Graduate Seminars

Graduate Seminars are four-week graduate courses that reach across disciplines. They are led by distinguished scholars and artists in residence who also deliver lectures and take part in public events on campus. In some cases these seminars will be coordinated with emerging campus programs, such as Religious Studies, or to the Townsend Center Initiatives, which now include Thinking the Self; Music & Sound; Human Rights; and Global Urban Humanities.

2016-2017
Seminars

Bollas book cover
Exploring the work of psychoanalyst Christopher Bollas

Influential psychoanalyst Christopher Bollas is scholar-in-residence at the Townsend Center the first week of November 2016. This seminar discusses work on unconscious perception of objects and on fractured unconsciousness.

Past Seminars

Folio from a Ragamala (Garland of Melodies), Los Angeles County Museum of Art

This seminar explores specific understandings of the human mind, its faculties, functions, and modes of action and integration, as expressed in literary and philosophical texts from South India over the last two millennia.

Ocampo and Tagore: the Last Farewell, Paris, May 1930

Beatriz Sarlo is a scholar of Latin American literature and culture and one of the most important Argentine literary and cultural critics of the last 40 years. Her four-week seminar meeting in November 2015 will examine the discourse on travel as a way to account for different symbolic, political, social, and ethnic experiences.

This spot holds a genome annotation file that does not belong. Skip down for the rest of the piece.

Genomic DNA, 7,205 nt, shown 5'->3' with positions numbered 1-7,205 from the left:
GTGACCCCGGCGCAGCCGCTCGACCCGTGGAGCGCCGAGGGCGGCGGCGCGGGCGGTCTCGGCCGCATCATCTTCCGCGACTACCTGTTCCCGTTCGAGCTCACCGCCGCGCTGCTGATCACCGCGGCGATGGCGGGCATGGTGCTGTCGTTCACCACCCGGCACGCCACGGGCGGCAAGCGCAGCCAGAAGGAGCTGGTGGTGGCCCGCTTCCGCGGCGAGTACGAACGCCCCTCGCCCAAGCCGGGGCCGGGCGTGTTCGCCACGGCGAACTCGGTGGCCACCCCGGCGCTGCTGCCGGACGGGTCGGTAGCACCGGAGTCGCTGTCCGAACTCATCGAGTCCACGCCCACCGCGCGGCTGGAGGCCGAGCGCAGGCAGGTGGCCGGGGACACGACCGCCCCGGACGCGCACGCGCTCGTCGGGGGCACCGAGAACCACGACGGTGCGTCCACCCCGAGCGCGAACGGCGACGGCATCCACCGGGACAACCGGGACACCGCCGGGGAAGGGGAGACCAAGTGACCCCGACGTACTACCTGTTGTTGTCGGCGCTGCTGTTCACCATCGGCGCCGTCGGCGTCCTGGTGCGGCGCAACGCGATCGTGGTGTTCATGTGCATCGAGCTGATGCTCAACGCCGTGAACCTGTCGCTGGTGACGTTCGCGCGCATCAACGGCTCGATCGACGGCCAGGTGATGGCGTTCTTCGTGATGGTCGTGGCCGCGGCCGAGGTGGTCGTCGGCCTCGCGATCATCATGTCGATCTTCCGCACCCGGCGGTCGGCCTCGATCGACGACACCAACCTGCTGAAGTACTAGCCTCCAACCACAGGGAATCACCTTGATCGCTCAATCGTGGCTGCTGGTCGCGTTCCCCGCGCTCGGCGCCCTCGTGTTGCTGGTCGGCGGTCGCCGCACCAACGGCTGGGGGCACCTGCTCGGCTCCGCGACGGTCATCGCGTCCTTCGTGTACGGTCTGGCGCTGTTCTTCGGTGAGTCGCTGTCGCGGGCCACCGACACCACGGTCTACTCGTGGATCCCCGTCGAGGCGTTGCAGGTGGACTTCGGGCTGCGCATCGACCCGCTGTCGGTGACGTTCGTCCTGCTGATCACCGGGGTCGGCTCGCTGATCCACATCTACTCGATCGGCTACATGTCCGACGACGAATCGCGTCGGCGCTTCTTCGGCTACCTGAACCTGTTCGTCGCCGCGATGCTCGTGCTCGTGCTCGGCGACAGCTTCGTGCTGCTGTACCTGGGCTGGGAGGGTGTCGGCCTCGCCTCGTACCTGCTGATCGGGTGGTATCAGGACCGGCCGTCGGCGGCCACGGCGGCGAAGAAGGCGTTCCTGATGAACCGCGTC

Image from the play, Ubu and the Truth Commission

Jane Taylor holds the Wole Soyinka Chair of Drama and Theatre Studies at Leeds University. Her five-week graduate seminar meeting in spring 2015 will construct a framework for considering sincerity and performance in both historical and modern contexts.

Book Cover: Moved by the Past by Eelco Runia

Avenali Chair in the Humanities Eelco Runia is currently in the Department of History at the University of Groningen and chair of the Centre for Metahistory. Beginning with Victor Hugo’s remark that “a revolution is a return from the fictitious to the real,” this four-week seminar will consider how Hugo’s words fundamentally question what might be called the realist project and contain a thought-provoking theory about how sublime historical events come about.

Kienholz work titled Five Car Stud

Lawrence Weschler is director emeritus of the New York Institute for the Humanities and former staff writer of The New Yorker. His four-week graduate seminar meeting in spring 2014 will use Edward Kienholz's Five Car Stud as a point of departure to examine the convergence of class, race, sex and violence across America.

Self Book by Catherine Malabou

Catherine Malabou is professor of philosophy at the Centre for Research in Modern European Philosophy at Kingston University in London. Her four-week graduate seminar meeting in spring 2014 will provide a philosophical approach to central questions of memory, repetition, erasure and change.